Lives of the fellows

Hans (Sir) Sloane

b.16 April 1660 d.11 January 1753
MD Orange FRS FRCP(1687) MD Oxon(1701)

Sir Hans Sloane, Bart, MD, was born at Killeagh, in the north of Ireland, on the 16th April, 1660. [He was the youngest son of Alexander Sloane by his wife Sarah, daughter of the Revd Dr Hicks of Whichester(?)] Though a native of the sister island, he was of Scotch extraction; his father, Alexander Sloane [name deleted in Munk’s notes], having been the head of a colony of Scots settled in Ulster by James I. From a very early age he evinced an inclination for the study of natural history and medicine, which was strengthened by a suitable education. When about sixteen years of age he was attacked by a spitting of blood, which threatened to be attended with considerable danger, and interrupted the regular course of his application for three years. He had already learned enough of medicine to know that a malady of this nature was not to be suddenly removed, and he prudently abstained from wine and other stimulating liquors. By strictly observing this regimen, which he in some measure continued ever afterwards, he was enabled to prolong his life beyond the ordinary limits, presenting an example of the truth of his favourite maxim - that sobriety, temperance, and moderation, are the best and most powerful preservatives that nature has granted to mankind (1).

To improve himself in his profession, he proceeded to France, where he attended the lectures of Tournefort on botany, and those of Duverney on anatomy; and on leaving Paris went to Montpelier, where he studied more particularly the several branches of natural history. Having taken the degree of doctor of medicine in the university of Orange, he, in 1684, returned to London, and was admitted a fellow of the Royal Society.

Being introduced to Sydenham, that great physician took him into his house, gave him instruction and encouragement, and recommended him in the strongest manner to practice. Dr Sloane was created a Fellow of the College of Physicians by the charter of James II, and was admitted 12th April, 1687. His love of natural history induced him the same year (1687) to accept the appointment of physician to the duke of Albemarle, then going out as governor of Jamaica [for which office he had been recommended by Dr Peter Barwick.]. The duke's death, shortly after reaching the island, limited Dr Sloane's stay there to fifteen months; but so indefatigable was he in the pursuit of the objects he had in view, that had he not, in the language of his French eulogist, converted, as it were, his minutes into hours, he could not have made those numerous acquisitions which contributed so largely to extend the knowledge of nature; while they laid the foundation of his future fame and fortune.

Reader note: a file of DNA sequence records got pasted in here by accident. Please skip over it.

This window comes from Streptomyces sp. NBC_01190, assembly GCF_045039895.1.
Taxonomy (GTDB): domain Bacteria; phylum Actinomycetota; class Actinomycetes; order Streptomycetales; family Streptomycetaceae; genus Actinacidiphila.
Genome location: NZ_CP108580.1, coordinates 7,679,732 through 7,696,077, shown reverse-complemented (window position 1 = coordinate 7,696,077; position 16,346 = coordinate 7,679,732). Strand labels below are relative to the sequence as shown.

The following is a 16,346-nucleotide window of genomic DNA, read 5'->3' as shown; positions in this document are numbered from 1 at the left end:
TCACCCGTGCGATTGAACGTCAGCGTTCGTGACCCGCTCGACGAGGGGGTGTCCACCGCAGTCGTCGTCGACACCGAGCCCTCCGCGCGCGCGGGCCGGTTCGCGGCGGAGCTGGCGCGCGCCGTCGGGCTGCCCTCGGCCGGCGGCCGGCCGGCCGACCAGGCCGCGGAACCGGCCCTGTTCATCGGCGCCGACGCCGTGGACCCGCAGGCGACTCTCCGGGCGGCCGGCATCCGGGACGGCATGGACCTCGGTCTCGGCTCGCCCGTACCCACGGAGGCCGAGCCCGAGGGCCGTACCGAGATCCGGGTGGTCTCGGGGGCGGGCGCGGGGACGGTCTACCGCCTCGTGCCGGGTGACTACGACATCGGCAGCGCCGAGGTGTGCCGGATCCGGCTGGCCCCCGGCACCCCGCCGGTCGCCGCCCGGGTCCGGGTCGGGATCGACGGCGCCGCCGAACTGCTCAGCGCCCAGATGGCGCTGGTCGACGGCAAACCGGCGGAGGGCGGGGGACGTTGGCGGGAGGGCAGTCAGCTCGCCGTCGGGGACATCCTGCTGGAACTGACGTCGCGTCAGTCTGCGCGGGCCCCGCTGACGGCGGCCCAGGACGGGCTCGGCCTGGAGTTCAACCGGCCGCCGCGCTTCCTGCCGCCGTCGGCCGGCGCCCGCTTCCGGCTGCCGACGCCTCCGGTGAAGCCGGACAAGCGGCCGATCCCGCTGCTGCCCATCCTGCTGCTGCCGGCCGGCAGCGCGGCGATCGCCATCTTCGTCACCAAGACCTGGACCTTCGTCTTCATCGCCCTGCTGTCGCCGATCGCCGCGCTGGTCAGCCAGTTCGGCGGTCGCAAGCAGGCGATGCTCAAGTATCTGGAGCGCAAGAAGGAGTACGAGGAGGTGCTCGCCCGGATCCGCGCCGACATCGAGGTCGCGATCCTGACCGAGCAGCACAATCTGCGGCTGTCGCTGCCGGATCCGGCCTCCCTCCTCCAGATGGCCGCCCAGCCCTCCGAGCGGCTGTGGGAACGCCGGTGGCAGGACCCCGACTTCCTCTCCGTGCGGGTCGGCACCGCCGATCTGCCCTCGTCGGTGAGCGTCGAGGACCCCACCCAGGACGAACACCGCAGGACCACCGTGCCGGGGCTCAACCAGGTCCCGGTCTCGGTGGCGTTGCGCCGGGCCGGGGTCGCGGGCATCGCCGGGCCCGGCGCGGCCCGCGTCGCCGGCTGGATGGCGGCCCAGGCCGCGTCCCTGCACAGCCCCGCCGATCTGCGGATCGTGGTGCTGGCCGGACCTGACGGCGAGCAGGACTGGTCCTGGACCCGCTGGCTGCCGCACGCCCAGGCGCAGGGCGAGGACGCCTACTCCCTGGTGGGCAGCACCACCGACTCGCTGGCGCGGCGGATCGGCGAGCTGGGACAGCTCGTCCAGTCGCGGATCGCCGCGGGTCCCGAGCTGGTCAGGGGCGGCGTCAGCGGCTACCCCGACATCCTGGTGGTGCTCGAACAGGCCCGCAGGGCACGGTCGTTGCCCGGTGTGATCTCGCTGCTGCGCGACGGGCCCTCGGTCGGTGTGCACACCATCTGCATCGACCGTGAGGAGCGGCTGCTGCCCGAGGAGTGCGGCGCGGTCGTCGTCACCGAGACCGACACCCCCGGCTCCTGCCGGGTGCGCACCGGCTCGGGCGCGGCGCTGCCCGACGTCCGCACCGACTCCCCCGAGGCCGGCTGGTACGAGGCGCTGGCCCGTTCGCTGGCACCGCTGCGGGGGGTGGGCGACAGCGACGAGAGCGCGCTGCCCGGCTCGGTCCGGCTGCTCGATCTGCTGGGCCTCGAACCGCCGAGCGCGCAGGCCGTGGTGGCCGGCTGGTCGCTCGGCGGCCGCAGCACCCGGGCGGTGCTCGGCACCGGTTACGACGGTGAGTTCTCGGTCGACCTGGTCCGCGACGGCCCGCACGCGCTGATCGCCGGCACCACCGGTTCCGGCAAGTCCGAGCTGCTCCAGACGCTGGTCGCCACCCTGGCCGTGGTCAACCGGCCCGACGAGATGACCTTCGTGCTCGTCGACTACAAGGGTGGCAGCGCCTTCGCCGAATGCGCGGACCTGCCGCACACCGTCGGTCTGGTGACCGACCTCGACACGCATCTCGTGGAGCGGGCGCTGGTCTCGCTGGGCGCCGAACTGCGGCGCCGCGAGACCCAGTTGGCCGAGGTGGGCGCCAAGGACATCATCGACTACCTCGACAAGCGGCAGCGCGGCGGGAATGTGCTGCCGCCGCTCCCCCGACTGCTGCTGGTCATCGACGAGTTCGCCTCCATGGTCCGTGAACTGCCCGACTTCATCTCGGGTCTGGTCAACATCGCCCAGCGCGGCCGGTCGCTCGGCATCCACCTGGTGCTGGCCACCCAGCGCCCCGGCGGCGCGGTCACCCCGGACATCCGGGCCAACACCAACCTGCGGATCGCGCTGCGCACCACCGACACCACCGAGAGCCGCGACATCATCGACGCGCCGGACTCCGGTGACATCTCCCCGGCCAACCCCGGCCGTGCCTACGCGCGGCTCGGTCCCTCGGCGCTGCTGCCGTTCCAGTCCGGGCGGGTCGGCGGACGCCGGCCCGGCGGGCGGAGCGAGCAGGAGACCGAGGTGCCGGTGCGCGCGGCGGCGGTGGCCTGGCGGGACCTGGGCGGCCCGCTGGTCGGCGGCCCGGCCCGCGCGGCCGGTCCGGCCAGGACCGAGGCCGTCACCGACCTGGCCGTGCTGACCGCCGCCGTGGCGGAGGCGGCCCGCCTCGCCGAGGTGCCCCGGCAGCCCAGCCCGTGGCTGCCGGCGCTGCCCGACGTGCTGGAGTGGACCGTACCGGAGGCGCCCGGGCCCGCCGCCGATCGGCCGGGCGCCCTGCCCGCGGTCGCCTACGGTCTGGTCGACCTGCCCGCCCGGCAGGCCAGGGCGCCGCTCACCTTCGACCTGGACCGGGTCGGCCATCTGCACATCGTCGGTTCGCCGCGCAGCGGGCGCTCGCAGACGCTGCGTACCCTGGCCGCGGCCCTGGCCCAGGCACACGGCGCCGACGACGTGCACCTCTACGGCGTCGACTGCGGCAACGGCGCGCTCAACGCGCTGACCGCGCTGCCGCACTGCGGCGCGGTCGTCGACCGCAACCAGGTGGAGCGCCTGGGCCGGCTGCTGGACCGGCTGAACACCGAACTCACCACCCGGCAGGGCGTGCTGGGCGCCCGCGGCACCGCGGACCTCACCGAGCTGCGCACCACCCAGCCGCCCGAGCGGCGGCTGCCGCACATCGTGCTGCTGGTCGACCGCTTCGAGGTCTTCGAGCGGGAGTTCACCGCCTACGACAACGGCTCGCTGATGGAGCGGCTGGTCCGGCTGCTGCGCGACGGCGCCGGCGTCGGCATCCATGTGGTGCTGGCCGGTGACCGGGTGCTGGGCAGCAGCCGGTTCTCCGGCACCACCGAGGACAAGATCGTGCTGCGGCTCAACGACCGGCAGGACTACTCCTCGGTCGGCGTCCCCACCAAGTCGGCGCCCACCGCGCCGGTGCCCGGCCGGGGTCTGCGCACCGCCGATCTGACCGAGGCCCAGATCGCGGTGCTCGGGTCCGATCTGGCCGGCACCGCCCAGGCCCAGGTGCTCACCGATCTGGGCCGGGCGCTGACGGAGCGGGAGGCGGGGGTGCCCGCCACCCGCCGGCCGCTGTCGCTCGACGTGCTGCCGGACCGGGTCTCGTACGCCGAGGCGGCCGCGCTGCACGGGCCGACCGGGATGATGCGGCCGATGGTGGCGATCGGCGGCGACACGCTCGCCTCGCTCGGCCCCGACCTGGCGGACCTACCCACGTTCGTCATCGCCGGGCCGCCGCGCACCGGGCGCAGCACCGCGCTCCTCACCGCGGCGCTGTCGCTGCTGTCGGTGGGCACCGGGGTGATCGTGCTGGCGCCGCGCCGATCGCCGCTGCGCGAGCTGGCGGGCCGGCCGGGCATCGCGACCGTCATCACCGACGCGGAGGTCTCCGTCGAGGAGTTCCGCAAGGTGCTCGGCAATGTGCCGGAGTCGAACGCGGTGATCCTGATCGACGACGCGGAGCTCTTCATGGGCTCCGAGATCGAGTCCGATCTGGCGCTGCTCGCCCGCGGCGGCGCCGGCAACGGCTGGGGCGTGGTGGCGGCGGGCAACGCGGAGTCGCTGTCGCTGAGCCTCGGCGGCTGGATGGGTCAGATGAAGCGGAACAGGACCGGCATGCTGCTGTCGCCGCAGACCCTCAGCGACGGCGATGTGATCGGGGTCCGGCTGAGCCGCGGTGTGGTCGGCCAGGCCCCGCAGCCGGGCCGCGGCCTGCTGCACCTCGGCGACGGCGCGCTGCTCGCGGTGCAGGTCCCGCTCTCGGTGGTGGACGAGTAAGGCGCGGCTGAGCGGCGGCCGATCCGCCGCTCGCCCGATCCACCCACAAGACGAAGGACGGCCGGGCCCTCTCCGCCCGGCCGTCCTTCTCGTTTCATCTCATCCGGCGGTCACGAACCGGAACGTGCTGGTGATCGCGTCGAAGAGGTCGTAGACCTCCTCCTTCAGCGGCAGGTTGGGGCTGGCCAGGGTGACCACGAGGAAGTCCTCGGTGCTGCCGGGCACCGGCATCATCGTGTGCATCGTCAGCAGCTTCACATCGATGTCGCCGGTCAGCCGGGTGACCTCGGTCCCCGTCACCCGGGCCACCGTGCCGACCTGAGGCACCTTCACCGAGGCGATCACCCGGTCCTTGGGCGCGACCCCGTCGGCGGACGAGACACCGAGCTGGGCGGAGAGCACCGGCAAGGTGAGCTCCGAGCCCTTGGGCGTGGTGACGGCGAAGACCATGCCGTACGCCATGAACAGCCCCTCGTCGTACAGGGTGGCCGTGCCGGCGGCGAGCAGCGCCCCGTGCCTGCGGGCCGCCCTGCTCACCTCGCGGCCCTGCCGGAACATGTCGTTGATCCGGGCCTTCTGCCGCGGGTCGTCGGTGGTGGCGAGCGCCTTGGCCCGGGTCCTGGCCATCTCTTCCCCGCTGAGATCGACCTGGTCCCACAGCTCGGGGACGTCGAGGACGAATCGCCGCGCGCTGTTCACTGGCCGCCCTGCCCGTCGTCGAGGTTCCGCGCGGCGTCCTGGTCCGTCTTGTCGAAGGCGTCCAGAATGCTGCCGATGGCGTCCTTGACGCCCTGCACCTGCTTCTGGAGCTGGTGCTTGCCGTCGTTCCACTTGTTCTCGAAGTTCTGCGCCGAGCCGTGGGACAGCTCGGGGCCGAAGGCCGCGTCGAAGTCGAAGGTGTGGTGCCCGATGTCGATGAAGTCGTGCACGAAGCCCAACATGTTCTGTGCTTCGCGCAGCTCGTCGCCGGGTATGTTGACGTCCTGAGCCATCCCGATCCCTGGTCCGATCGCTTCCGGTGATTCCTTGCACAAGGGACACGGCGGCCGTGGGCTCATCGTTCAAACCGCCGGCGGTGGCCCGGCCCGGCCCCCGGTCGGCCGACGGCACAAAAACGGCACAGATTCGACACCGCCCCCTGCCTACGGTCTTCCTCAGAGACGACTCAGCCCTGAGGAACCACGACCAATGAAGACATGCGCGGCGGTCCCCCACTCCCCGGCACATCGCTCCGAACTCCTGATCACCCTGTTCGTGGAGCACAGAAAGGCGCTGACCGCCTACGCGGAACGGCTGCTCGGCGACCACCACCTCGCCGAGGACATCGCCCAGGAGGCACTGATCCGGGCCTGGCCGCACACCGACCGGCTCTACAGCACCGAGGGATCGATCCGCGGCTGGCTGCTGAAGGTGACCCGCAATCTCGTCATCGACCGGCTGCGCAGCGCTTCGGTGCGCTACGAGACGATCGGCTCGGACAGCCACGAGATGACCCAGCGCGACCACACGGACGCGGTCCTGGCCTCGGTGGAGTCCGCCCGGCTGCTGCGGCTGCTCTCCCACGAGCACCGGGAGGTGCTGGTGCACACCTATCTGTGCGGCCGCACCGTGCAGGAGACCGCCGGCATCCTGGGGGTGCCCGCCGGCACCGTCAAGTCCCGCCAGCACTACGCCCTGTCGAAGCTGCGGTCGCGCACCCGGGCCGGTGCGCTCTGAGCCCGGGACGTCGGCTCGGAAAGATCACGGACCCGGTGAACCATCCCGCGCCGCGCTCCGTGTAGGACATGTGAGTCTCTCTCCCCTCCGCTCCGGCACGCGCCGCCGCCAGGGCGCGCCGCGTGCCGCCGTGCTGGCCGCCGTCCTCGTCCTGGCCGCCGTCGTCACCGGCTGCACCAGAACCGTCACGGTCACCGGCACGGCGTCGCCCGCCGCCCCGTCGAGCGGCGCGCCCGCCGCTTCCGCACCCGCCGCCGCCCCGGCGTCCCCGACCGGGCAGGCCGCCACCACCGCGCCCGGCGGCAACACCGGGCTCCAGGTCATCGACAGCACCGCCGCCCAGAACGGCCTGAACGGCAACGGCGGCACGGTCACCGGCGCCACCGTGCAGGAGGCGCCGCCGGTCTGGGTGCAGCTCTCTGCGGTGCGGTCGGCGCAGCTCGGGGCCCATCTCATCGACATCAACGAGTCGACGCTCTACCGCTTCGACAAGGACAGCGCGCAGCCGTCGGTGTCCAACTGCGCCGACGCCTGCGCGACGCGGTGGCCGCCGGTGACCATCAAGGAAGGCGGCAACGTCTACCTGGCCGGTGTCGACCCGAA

Several circumstances concurred to render this voyage of Dr Sloane to Jamaica peculiarly successful to natural history. He was the first man of learning whom the love of science alone had led from England to that part of the globe, and, consequently, the field was wholly open to him. He was already well acquainted with the discoveries of the age. He had an enthusiasm for his object, and was at an age when both activity of body and vivacity of mind concur to vanquish difficulties. Under this happy coincidence of circumstances, it is not strange that Dr Sloane returned home with a rich harvest.

In fact, besides a proportional number of subjects from the animal kingdom, he brought from Jamaica and the other islands they touched at, not fewer than eight hundred different species of plants - a number far beyond what had ever been brought by any individual into England before (2). He returned from his voyage on the 29th May,1689, and settling in London soon became eminent.

In 1693, Dr Sloane was elected secretary of the Royal Society, and in that capacity revived the printing of the Transactions, which had for a short time been suspended. He continued to superintend their publication till 1712.In 1696 he published his Catalogus Plantarum quæ in Insulâ Jamaica sponte proveniunt aut vulgo coluntur; cum earundem synonymis et locis natalibus; adjectis aliis quibusdam quæ in insulis Maderæ, Barbados, Nieves et Sancti Christopheri nascuntur 8vo. pp.232.

"In this volume, however small in bulk, yet vast in labour, there is a circumstance much to the credit of the author. It is the care which he has taken to consult every possible resource in order to discriminate his plants and avoid an unnecessary multiplication of species by describing that as new, which was before known. So numerous a set of synonyms had never been inserted in any local catalogue, and Sloane greatly enhanced its value by a most commendable addition, having, with incredible labour, referred to every traveller of note 'for all the vegetables renowned for utility in medicine, arts, or œconomy'" (3).

The arrangement followed in this catalogue is nearly that of Ray, with whom and Robert Boyle he had been on habits of friendly intimacy from his first coming to London. To Ray he had already communicated his MSS for the use of that author's third volume of the History of Plants. On the 19th July, 1701, having been then a considerable benefactor to the Bodleian library, he was created doctor of medicine at Oxford.